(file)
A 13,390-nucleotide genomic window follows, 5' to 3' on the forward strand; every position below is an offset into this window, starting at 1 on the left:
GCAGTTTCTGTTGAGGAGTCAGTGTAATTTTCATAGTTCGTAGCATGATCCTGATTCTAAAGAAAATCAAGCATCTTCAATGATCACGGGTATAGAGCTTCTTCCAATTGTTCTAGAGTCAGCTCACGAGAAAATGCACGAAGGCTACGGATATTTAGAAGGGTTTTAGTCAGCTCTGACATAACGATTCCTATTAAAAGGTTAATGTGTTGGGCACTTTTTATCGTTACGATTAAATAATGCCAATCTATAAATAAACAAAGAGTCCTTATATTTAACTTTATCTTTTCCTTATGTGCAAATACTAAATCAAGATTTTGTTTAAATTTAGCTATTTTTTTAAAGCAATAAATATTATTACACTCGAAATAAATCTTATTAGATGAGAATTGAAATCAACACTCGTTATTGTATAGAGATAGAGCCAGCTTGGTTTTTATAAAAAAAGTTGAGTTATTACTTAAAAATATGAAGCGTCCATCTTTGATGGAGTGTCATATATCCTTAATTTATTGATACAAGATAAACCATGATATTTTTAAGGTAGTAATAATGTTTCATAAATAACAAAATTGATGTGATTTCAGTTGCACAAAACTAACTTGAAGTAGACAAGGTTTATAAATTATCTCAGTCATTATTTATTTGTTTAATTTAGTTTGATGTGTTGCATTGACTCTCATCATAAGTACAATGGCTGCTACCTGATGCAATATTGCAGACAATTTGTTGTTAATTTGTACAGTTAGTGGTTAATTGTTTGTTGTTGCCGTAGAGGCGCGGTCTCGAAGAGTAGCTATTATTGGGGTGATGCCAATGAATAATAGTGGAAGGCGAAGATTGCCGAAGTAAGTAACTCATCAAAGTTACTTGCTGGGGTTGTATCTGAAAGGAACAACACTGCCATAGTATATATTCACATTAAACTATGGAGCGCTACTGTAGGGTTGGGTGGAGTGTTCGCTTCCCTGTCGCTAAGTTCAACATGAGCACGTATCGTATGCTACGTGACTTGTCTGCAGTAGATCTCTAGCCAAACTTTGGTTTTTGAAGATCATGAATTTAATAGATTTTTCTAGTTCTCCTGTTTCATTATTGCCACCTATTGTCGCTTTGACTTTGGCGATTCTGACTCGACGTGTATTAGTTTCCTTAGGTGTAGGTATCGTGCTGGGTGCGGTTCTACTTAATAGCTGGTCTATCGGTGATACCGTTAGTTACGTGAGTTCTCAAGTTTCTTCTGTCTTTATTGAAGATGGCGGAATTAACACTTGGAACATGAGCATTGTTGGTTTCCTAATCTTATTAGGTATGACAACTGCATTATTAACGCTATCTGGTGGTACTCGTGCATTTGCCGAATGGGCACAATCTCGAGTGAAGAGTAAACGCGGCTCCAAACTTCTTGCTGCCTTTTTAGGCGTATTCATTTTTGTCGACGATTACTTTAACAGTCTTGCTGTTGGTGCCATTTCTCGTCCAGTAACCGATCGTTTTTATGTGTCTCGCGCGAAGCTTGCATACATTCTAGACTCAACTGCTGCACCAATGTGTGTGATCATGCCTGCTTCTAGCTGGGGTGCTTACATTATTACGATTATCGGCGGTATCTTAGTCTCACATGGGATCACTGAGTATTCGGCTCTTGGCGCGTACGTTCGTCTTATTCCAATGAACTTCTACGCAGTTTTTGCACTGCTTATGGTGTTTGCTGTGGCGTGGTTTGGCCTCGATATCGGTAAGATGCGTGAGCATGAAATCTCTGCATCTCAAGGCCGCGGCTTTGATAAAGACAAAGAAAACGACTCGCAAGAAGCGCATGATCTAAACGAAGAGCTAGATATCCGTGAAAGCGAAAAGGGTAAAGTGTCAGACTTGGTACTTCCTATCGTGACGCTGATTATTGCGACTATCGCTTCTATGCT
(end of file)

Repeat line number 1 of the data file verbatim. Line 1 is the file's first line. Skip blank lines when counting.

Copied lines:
A 13,390-nucleotide genomic window follows, 5' to 3' on the forward strand; every position below is an offset into this window, starting at 1 on the left: